Week 29 - September 27, 2006
~ Third Trimester
I have spent so much of my time in the last month "worshipping the porcelain god" in my bathroom (as my college roommates used to call throwing up) that I have become quite poetic about the whole experience (hey, if I can't avoid it, at least I might as well get creative about it), and I fully intended to write my journal this week as a tongue-in-cheek "Ode to Vomit." However, for the past few days the porcelain gods no longer seem to be requiring my frequent genuflection before them, and a visit once or maybe twice a day now has become sufficient. I feel like a new woman. Nor do I feel the need any longer to subject any possible readers of my journal to such descriptions, poetic or not, of my unpleasant travails.
I will note, in addition, that my doctor actually called me at home to check up on how I was doing with the vomiting issue. I thought this was particularly nice of her, since I felt that she was rather quick to dismiss my complaints when I was in her office. Of course she called after I was finally feeling a reprieve from the incessant throwing up, and though I still do vomit every day, usually in the evening, I feel so much better than I have been lately, that I could find nothing to worry about to her.
I am writing this at the completion of my 29th week of gestation, which means that I have finally started my 30th week of pregnancy, and to me it is an incredible milestone. There is still much time to go before the baby can come out, but that space of time no longer seems quite as interminable. I feel the baby squirming and moving, kicking and hitting frequently throughout the day. I have not noticed any particular pattern to his waking and sleeping, but then my days do not have a very rigid routine to them. I notice him most when I am being quiet--laying in bed, sitting with a book, or even now as I am writing at my computer. I have also finally started feeling what I assume are the Braxton-Hicks contractions. I usually feel the baby near the sides of my belly, and these new movements are concentrated right down the center. It's hard to describe what it feels like, but I guess it is a sort of tightening feeling. The other new symptom I am experiencing is the intensified pressure on my bladder--it can get quite uncomfortable.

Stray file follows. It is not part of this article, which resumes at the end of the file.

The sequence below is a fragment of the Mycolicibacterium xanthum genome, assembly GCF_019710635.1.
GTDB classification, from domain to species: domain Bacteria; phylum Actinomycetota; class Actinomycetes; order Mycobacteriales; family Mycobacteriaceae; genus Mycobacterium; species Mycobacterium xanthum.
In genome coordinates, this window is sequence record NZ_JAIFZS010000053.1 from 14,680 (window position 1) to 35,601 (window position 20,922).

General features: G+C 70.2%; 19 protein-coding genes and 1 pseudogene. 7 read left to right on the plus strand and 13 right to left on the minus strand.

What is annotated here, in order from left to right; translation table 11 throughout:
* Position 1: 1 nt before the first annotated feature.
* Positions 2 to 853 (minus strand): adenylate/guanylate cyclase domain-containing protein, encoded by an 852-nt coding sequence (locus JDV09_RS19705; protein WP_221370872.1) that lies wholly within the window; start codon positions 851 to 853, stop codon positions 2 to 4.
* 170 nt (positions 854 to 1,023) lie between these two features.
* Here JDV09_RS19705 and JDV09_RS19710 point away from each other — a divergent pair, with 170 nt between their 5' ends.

Speaking of uncomfortable, my third trimester must truly be in full swing, for I am indeed becoming more uncomfortable all the time. The pressure under my breasts on my ribs and my lungs make it more difficult to breathe, and I find myself needing to lean back more or to stand up in order to relieve some of the pain and to get a good breath. This makes warm temperatures even more unbearable and any cool breeze the most welcome of relief. I also did not anticipate how difficult it would become to sit on a hard surface, such as a bench. Last Sunday as I sat on the organ bench at Church playing prelude music for twenty minutes or so, I found it most uncomfortable to continue sitting there throughout the service. Although I moved to a padded chair when I could and I could bring some sort of pillow to sit on, I think I may have played the last Sunday service of my pregnancy. I share the organ duties with another lady, and she has already expressed her willingness to fill in when I need her. Sleep requires a small army of pillows to prop me up and properly cushion me. With the heartburn and vomiting problems I have had, I can only find comfort in sleeping in a near-sitting position. I have a fabulous body pillow that I bought for this pregnancy and it serves me well in whichever position I require it. My favorite pre-pregnancy sleeping position was flat on my stomach with my head under my pillow. My son also likes to sleep this way, and I must admit to a twinge of jealousy when I go in to check on him at night and see him comfortably sprawled out on his stomach. I didn't know I would miss sleeping that way so much.
In spite of the discomforts of late pregnancy, I must admit that this latest release from the horrible vomiting has done more for my attitude than anything else. I smile a bit more and do not feel as grouchy. I have slightly more energy, though I try to be careful not to overdo it. And though I know the worst is yet to come (especially labor & delivery), I feel like I can see the light at the end of this tunnel, and I am looking forward to seeing my baby in the very near future.